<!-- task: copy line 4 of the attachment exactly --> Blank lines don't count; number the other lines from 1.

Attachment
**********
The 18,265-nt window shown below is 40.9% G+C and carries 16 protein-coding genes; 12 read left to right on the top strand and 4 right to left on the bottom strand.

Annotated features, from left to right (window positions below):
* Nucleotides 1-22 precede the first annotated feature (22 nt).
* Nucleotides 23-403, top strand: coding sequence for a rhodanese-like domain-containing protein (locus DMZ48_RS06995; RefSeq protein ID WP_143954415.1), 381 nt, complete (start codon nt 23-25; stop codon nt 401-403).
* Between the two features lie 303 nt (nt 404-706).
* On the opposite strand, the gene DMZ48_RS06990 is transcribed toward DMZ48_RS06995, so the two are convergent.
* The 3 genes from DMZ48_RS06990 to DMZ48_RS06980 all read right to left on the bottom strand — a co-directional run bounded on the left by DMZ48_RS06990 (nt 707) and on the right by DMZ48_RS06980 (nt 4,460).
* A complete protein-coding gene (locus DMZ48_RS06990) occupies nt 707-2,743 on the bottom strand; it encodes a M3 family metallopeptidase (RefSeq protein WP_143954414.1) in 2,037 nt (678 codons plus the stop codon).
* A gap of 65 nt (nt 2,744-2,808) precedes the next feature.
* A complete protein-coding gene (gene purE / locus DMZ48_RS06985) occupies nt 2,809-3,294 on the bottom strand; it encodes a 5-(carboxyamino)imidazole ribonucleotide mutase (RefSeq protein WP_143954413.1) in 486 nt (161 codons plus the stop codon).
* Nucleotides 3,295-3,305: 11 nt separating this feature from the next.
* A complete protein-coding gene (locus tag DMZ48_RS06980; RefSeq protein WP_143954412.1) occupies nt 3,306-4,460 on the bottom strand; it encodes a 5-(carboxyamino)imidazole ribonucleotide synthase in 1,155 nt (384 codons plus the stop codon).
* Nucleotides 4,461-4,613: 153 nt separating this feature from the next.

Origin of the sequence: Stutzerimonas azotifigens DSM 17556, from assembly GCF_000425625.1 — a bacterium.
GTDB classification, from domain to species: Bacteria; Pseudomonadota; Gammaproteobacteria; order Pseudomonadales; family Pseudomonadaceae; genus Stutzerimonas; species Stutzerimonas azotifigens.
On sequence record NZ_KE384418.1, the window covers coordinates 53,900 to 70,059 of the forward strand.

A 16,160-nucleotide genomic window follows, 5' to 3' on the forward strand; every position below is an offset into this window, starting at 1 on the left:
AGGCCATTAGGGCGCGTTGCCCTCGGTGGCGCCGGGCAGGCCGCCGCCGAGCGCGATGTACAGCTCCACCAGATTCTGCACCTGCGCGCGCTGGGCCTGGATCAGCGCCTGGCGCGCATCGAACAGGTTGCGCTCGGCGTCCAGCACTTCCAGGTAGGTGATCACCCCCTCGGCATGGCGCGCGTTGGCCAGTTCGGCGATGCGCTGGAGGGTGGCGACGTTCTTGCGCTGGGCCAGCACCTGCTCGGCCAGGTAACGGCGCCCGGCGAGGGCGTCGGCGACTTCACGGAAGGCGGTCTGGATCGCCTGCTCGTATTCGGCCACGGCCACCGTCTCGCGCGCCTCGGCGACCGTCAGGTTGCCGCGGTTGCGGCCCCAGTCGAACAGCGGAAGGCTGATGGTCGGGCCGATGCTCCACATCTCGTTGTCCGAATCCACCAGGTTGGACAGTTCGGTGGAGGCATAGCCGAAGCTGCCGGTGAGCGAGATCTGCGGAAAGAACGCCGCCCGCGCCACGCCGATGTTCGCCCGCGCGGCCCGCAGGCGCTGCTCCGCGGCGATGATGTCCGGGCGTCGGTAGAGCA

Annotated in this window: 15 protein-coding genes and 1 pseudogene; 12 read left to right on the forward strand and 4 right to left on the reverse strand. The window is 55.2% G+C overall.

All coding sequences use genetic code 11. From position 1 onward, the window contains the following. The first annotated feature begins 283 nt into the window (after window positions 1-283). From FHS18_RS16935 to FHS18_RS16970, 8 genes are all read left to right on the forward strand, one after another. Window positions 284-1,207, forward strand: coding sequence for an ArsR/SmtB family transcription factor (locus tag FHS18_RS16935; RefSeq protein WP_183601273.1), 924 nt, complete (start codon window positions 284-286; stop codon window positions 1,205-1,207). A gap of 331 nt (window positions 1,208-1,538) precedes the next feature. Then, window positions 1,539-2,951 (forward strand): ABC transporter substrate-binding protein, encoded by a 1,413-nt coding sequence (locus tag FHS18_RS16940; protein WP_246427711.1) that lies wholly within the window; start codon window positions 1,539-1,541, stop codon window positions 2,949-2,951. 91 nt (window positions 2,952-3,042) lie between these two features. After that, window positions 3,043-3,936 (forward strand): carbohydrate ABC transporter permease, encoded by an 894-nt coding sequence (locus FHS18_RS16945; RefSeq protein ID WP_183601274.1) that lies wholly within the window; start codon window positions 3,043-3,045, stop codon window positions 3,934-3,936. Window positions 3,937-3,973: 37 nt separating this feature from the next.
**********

* Nucleotides 23-403, top strand: coding sequence for a rhodanese-like domain-containing protein (locus DMZ48_RS06995; RefSeq protein ID WP_143954415.1), 381 nt, complete (start codon nt 23-25; stop codon nt 401-403).